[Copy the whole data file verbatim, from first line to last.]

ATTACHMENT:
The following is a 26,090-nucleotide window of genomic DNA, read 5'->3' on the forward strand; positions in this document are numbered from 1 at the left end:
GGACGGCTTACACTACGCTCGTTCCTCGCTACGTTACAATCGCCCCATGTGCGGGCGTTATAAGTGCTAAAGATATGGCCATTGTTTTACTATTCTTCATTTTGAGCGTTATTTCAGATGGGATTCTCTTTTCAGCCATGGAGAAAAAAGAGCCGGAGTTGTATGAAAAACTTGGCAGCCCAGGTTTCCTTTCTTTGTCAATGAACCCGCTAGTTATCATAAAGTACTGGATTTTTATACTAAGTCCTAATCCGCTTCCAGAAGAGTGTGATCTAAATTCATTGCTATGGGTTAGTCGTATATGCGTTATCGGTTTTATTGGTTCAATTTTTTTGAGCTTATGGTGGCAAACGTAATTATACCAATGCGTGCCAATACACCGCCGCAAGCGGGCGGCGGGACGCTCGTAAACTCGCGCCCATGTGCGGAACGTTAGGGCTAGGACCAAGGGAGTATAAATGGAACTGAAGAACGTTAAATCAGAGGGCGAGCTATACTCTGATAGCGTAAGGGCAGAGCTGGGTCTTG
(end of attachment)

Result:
The following is a 26,090-nucleotide window of genomic DNA, read 5'->3' on the forward strand; positions in this document are numbered from 1 at the left end:
GGACGGCTTACACTACGCTCGTTCCTCGCTACGTTACAATCGCCCCATGTGCGGGCGTTATAAGTGCTAAAGATATGGCCATTGTTTTACTATTCTTCATTTTGAGCGTTATTTCAGATGGGATTCTCTTTTCAGCCATGGAGAAAAAAGAGCCGGAGTTGTATGAAAAACTTGGCAGCCCAGGTTTCCTTTCTTTGTCAATGAACCCGCTAGTTATCATAAAGTACTGGATTTTTATACTAAGTCCTAATCCGCTTCCAGAAGAGTGTGATCTAAATTCATTGCTATGGGTTAGTCGTATATGCGTTATCGGTTTTATTGGTTCAATTTTTTTGAGCTTATGGTGGCAAACGTAATTATACCAATGCGTGCCAATACACCGCCGCAAGCGGGCGGCGGGACGCTCGTAAACTCGCGCCCATGTGCGGAACGTTAGGGCTAGGACCAAGGGAGTATAAATGGAACTGAAGAACGTTAAATCAGAGGGCGAGCTATACTCTGATAGCGTAAGGGCAGAGCTGGGTCTTG